By Stephen Bugno
Noel hesitantly agrees to take me to Brunei. He’s Malaysian and thinks it’s no more interesting than his own country, just more expensive. But he’s driving me the 160 km mostly to make me happy.
“It’s my Lichtenstein.” I tell him, reminding him of the time he went to the tiny European nation sandwiched between Austria and Switzerland just to say he had been there.
As a child, he used to visit the Sultanate to take advantage of the amusement park that was then free—the only thing he remembered especially liking about Brunei.
Sure, I’ll admit, I’d like the stamps in my passport, but mostly I’m curious to see for myself if it’s different than Malaysia. Curiosity, after all, is the driving force behind most of my travels.
We leave Miri early in the morning and within 20 minutes we’re getting the out stamps from Sarawak. After twisting our way around road blocks and through the old check points we arrive at the Welcome to Brunei checkpoint for our in stamps.
For most of the way to Bandar Seri Begawan it’s an improved divided highway and before two hours we’re in Brunei’s capital city—a very unimposing settlement of 275,000. I make the plans since Noel’s driving and doesn’t care much about what we do, just as long as we’re out of town by rush hour.
First stop is the Royal Regalia Museum. It’s interesting enough and worth the stop if only because it’s the first museum dedicated to Sultans that I’ve visited. Inside chariots used in the 1950 and 1968 coronation ceremonies are displayed along with various photos of the royal family as well as a multitude of gifts the sultan has received from other heads of state. Entry to the museum if free and you must remove your shoes prior to entry.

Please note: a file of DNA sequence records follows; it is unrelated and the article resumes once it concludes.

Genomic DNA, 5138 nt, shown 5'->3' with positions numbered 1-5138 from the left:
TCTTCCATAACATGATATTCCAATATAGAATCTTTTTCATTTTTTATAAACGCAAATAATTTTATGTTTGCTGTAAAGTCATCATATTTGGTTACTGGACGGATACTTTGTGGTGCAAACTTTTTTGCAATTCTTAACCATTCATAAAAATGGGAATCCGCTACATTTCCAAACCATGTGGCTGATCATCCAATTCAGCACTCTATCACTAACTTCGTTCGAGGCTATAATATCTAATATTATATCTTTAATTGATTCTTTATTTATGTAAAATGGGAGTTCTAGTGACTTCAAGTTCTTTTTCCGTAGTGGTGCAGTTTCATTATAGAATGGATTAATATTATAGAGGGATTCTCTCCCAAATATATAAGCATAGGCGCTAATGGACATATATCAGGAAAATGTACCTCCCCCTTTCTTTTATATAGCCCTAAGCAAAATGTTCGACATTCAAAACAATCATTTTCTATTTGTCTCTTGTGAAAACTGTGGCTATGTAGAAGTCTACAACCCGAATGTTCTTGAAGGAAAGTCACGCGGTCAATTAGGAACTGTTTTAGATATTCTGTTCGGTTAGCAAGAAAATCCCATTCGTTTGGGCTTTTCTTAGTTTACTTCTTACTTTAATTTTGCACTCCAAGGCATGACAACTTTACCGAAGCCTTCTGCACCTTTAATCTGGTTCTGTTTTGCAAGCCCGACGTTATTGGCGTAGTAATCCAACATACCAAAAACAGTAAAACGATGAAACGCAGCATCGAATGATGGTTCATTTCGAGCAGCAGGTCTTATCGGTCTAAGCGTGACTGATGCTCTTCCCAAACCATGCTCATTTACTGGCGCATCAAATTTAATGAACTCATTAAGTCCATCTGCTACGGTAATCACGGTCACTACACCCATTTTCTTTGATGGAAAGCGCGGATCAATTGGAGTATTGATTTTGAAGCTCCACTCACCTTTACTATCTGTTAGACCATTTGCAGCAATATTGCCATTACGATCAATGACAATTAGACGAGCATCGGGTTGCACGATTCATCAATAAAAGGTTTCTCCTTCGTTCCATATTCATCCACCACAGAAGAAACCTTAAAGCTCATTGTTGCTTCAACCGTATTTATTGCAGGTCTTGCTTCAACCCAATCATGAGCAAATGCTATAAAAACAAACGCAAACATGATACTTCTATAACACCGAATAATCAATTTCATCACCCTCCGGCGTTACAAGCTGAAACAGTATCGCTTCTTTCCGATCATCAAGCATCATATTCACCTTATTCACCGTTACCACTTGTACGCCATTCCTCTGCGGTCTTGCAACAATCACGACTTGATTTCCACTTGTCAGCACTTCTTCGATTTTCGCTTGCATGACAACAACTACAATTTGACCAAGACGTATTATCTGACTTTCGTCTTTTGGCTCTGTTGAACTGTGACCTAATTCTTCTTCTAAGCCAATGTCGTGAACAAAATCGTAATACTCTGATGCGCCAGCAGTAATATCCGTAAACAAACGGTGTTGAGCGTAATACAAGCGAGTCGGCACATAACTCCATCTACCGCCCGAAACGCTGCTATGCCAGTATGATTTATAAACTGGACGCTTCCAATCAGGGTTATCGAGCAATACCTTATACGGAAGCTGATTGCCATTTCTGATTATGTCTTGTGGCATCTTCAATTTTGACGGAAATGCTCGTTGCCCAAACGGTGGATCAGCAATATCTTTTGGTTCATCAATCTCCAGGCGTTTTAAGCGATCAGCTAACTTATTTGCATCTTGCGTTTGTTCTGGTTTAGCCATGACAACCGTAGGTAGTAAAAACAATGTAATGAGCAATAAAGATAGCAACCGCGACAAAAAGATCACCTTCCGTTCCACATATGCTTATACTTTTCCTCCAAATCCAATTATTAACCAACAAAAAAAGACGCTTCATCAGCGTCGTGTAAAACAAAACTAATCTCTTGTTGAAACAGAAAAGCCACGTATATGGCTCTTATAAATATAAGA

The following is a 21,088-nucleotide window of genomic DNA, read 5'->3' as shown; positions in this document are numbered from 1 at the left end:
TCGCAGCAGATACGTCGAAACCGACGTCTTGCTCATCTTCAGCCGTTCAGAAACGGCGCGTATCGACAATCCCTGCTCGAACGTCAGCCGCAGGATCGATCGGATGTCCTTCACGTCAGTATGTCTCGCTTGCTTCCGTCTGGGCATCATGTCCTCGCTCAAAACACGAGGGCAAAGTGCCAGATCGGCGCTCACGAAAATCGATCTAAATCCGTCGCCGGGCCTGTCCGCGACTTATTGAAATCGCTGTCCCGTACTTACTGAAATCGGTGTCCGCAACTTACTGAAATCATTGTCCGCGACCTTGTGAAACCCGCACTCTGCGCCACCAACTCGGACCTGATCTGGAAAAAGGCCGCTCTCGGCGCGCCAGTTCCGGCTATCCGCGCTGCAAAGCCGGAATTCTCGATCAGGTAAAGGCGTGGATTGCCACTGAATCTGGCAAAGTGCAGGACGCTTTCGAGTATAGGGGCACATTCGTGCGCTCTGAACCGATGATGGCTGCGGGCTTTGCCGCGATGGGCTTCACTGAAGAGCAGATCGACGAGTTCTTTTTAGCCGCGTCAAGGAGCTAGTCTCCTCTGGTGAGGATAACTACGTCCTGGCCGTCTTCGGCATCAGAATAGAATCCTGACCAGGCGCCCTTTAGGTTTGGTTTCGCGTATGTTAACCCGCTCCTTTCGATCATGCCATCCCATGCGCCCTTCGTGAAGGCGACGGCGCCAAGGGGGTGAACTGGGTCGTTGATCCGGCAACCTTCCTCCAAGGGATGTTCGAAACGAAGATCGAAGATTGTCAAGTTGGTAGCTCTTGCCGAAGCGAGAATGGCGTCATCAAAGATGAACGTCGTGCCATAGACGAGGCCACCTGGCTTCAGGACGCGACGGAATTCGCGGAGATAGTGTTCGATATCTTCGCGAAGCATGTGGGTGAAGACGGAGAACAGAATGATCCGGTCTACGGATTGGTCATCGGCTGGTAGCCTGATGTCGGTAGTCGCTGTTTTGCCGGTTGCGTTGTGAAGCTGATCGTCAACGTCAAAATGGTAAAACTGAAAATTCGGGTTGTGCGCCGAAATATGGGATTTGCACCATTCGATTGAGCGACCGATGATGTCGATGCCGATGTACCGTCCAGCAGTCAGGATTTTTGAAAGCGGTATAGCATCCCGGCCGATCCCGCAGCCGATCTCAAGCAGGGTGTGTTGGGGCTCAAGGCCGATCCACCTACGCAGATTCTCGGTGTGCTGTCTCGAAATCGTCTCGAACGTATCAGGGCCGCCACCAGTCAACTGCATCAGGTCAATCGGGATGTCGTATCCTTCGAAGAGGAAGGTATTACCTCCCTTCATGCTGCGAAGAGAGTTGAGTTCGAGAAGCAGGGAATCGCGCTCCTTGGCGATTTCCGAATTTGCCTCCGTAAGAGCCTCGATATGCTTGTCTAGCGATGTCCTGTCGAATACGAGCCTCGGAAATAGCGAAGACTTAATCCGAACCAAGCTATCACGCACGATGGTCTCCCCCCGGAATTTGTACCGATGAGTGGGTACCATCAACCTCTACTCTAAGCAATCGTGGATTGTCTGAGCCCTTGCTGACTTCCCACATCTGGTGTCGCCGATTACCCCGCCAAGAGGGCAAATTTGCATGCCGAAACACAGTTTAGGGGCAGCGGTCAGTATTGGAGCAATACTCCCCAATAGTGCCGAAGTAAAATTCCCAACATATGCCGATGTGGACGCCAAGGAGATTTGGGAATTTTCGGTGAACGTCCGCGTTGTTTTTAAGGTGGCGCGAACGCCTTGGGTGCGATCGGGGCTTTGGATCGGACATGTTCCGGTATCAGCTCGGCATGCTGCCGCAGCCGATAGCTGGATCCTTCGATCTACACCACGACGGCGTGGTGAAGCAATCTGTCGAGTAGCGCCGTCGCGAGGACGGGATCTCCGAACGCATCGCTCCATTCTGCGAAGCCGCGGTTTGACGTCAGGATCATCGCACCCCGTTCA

Next stop, only a few blocks away in its own artificial lagoon, is the Omar Ali Saifuddien Mosque. Built in 1958, its 44-meter minaret is the tallest building in central BSB. The exterior is made from Italian marble, English stained-glass windows, and the carpets from Saudi Arabia. Non-Muslims may enter outside of prayer times.
Before walking through the Yayasan, which is just an air-conditioned mall, we enter Kampong Ayer, the water villages of Brunei. Kampong Ayer consists of about 28 water villages—homes built on stilts above the river—housing an estimated 20,000 people. A boardwalk connects many of the houses and you can walk the maze of wooden planks. To get a better view of the water villages hire a boat for about $20 US.
It’s just about rush hour, but I ask Noel if there is time for just one more stop. He agrees, but the traffic is already thick and we are at a standstill entering the country’s largest roundabout. We reach Jame’ Asr Hassanil Mosque just before the evening call to prayer. It is stunning with the setting sun sparkling off the two golden domes and four minarets. The inside is absolutely huge, with prayer rugs neatly lining the floor.
At dusk we roll out of town and back down the highway towards the more familiar and less expensive Malaysia. I look at Noel and comment that our day in Brunei hasn’t been so bad. His smile confirms that fact, but he won’t verbally admit it.
See more photos of Brunei.